Meat stock is made with meat on the bone with ligaments and gelatinous tissue still attached. It can be cooked without the addition of vegetables, but it’s obviously going to be tastier with them. Meat stock needs to be short cooked (2-4 hours, depending on whether it’s chicken or beef) at a bare simmer. It aids digestion by promoting the secretion of hydrochloric acid (HCL) and is rich in gut-healing gelatin and in the anti-inflammatory amino acids proline and glycine. This is particularly important for those on the GAPS Intro Diet who need gut-healing meat stock, rather than bone broth – for reasons explained below.
Bone broth, on the other hand, is longer cooked – often in excess of 48 hours (and up to 72) at a bare simmer. Cider vinegar is added to help extract the minerals from the bones. It’s also rich in gelatin and richer than meat stock in amino acids and minerals (and considered a ‘milk replacement’ for lactose intolerance).
The problem is that the longer cooking produces ‘free glutamates’ (glutamine and glutamic acid) provoking: a ‘die-off’ reaction in those with gut dysbiosis; exacerbating symptoms in those with compromised digestive systems (leaky gut, Crohn’s disease); provoking a neuro-toxic reaction in those who are sensitive to MSG (monosodium glutamate) in and children on the Autistic spectrum.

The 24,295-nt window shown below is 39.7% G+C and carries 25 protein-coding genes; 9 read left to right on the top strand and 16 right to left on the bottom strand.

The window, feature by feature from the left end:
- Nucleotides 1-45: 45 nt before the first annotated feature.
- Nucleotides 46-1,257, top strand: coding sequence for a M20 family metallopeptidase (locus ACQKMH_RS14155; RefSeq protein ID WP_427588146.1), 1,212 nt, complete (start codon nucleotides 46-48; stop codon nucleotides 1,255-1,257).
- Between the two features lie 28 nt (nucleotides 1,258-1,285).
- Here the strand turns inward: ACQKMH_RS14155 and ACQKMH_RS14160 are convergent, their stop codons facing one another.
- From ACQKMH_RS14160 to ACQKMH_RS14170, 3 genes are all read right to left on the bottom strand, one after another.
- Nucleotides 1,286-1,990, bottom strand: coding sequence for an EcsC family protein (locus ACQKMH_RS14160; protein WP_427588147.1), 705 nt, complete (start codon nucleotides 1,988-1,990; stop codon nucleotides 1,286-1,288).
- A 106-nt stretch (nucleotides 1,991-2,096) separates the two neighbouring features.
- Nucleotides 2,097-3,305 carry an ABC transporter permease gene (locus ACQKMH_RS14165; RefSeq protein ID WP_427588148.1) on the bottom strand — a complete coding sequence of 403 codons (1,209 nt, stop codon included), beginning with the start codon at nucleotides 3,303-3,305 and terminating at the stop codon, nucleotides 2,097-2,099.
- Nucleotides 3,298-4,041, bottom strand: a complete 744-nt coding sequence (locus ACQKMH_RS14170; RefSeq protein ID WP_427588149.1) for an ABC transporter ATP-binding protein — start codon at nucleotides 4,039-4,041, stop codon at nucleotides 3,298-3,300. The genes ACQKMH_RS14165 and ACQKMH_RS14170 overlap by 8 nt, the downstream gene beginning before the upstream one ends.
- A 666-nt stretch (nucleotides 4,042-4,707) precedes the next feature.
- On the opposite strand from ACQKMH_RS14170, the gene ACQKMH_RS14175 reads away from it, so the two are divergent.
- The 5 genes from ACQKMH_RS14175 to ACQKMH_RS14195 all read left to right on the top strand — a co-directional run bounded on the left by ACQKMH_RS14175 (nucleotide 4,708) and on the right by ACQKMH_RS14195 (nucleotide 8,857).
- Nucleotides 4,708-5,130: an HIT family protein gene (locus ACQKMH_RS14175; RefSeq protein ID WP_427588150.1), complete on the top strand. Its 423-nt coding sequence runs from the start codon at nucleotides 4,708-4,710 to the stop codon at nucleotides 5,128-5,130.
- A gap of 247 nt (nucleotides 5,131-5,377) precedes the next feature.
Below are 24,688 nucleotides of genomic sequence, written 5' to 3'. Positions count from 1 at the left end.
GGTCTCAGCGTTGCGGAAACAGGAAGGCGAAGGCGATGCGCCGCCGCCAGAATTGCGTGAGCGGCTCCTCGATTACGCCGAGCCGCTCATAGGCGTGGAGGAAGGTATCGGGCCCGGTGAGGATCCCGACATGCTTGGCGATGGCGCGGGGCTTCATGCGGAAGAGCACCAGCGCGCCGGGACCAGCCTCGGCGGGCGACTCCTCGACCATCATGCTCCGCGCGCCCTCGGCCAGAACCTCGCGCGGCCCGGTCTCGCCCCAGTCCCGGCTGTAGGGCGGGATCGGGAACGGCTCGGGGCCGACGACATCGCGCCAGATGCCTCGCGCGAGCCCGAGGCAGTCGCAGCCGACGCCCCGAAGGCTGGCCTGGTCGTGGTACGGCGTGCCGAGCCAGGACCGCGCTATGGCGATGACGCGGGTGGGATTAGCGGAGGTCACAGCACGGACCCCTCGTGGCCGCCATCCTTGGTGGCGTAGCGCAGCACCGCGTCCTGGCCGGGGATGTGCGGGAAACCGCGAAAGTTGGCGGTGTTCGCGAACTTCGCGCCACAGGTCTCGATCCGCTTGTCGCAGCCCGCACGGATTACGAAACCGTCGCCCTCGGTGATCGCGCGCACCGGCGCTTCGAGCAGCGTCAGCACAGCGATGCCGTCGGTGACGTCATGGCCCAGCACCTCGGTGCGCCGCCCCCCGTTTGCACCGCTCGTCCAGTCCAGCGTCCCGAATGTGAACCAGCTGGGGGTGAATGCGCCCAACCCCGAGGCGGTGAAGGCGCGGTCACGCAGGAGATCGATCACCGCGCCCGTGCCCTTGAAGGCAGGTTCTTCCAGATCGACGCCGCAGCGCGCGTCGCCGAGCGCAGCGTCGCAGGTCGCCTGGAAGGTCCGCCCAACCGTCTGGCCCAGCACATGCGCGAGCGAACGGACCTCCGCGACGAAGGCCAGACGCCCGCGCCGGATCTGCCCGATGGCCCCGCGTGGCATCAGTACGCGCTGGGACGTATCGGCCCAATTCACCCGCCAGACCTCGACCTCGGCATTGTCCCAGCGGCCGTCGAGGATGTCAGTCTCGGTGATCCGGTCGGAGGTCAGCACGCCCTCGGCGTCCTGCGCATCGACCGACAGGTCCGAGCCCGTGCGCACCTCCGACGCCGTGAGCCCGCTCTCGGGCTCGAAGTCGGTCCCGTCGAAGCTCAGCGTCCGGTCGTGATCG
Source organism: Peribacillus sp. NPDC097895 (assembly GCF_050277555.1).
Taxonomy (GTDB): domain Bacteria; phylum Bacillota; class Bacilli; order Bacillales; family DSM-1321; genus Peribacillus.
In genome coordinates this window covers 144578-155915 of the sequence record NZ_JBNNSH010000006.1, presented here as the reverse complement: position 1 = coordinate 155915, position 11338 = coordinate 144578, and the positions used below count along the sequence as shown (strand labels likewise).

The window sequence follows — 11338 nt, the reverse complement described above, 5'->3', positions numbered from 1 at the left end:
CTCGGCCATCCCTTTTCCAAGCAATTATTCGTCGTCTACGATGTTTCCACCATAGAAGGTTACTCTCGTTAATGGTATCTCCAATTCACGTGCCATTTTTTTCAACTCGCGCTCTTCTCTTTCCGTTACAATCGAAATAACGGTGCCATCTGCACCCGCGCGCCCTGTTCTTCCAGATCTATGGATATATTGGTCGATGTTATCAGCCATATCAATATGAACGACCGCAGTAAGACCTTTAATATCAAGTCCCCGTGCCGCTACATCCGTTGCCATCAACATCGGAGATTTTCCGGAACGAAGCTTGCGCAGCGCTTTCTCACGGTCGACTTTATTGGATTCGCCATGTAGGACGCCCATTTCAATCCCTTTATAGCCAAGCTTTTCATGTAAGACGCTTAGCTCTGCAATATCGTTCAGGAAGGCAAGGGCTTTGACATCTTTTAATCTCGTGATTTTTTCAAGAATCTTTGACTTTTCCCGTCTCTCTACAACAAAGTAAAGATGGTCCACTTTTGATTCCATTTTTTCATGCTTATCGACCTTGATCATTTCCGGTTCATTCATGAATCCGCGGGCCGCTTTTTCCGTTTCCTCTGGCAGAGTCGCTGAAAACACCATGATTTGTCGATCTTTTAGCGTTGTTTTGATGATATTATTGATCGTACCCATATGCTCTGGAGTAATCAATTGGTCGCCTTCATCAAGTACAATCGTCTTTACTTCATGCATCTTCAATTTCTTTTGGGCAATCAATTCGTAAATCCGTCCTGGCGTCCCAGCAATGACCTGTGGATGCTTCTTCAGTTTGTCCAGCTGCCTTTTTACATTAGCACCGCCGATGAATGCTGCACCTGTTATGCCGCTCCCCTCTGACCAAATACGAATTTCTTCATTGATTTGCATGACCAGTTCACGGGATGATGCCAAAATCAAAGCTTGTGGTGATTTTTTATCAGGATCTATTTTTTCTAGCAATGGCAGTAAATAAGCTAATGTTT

Unless digestion is strong and no other symptoms are evident, it’s better to start out with meat stock and transition to longer cooked broth when the gut has healed sufficiently.
A word about the provenance of bones …
Like any other part of the animal, the health and nutritional value of the bones will reflect how the animal has been raised. The nutritional quality of meat stocks and broths made from the bones of animals raised on clean pasture is a million miles away from that made from animals raised intensively, or in confinement and fed a grain and soy-based diet. Always do your research and try to source the best and cleanest quality you can.
>> Chicken stock/broth – Recipe
>> Beef stock/broth – Recipe
Store meat stock/bone broth:
Always cool stock/broth or broth as quickly as possible by placing your covered stock-pot in a sink of cold water. As soon as it’s cool, decant the stock into clean, wide-necked, freezer-safe containers. The fat which rises to the top of the broth is useful for sealing the broth as it sets hard, but you can skim it off if you wish, but save it for frying or roasting – it’s delicious.
Fat-sealed stock/broth will keep in the fridge for a couple of weeks. Once the fat is disturbed or removed, the stock needs to be used within 5 – 7 days. It will keep in the freezer for 6 months. To thaw, place the container in cold water until the frozen contents is loose enough to be popped into a saucepan. Bring up to the boil and simmer for a few minutes before using – skimming if necessary.
Cook with meat stock/bone broth:
Some recipes to try out and enjoy: